I keep getting warnings such as

RuntimeWarning: invalid value encountered in greaterreturn (a < x) & (x < b)

and my model summary is full of nans and very large standard errors. The model performance is near identical with what I get when I train with sklearn so it works fine for predictions. But why am I seeing so many weird numbers? I've seen answers about perfect separation causing similar issues - but that is not the case here? I've seen with real data but I get the same issues with generated data as well.

Code to reproduce

import statsmodels.api as sm
import pandas as pd
from sklearn import datasets
from numpy import random

data = datasets.make_classification(n_features = 70, n_informative = 50, n_redundant = 20,n_samples= 10000, random_state = 3)
X = pd.DataFrame(data[0] )
y = data[1]

X['rand_feat1'] = random.randint(100, size=(X.shape[0]))
X['rand_feat2'] = random.randint(100, size=(X.shape[0]))/100

logit_model=sm.Logit(y, X)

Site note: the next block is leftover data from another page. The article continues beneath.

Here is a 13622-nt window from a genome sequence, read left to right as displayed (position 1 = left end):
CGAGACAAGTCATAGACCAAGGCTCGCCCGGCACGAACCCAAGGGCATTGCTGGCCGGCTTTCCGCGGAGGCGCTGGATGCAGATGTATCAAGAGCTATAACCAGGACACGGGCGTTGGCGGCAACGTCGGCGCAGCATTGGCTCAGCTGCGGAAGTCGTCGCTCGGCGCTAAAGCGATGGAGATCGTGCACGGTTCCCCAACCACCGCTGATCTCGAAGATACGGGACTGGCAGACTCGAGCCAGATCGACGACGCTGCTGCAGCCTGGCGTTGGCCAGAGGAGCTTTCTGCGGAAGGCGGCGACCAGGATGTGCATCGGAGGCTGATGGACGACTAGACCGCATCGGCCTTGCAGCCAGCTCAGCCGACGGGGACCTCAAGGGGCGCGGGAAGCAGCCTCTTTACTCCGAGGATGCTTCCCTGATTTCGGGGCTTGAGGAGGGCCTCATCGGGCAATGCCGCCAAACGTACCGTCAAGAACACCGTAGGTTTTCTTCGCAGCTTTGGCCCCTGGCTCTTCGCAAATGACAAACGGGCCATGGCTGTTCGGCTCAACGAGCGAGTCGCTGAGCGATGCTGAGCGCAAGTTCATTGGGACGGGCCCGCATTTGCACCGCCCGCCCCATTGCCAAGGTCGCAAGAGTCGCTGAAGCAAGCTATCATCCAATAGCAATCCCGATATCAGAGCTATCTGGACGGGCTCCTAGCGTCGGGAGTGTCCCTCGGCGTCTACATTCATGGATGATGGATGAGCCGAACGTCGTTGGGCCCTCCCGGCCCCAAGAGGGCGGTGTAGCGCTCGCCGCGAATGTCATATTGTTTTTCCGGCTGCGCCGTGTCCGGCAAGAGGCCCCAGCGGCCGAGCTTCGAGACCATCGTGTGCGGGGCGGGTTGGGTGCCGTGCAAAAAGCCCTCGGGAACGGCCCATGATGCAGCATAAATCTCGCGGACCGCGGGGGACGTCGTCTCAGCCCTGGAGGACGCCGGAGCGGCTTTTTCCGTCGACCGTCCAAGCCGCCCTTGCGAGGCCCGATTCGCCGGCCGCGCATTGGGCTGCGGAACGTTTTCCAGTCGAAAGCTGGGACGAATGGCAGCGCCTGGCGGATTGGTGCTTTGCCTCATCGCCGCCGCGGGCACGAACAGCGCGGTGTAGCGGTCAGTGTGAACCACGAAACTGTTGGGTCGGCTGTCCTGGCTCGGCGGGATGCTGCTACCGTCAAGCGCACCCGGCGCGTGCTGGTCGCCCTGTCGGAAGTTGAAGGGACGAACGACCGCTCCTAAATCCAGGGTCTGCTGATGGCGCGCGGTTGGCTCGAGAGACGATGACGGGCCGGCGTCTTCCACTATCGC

sm_result=logit_model.fit_regularized(maxiter = 10000)



enter image description here

  • $\begingroup$ The answer in the link for closing, namely perfect separation, is not an answer to this question. The question is related to multicollinearity problems and penalized estimation. Logit.fit_regularized adds nans in standard errors also intentionally for L1 penalized parameters close to zero because standard inference doesn't apply.. $\endgroup$ – Josef Aug 15 '20 at 17:33

A typical example of (near) singular feature matrix. Some of your features are (near) duplicates of one another and they blow up the $(X'X)^{-1}$ matrix. Fortunately, some implementations of regression have their own way to dealing with it and you can see some result. So the coefficients up there wouldn't have much meaning. e.g. if you have identical variable $X_1$ and $X_2$, different values of $\beta_1$ and $\beta_2$ would result in the same prediction as long as $\beta_1+\beta_2$ is unchanged. That means you can still can enjoy the predictive performance of model, although your coefficients are messed up.

I recommend using LASSO or ridge to regularize to get 'interpretable' coefficients.


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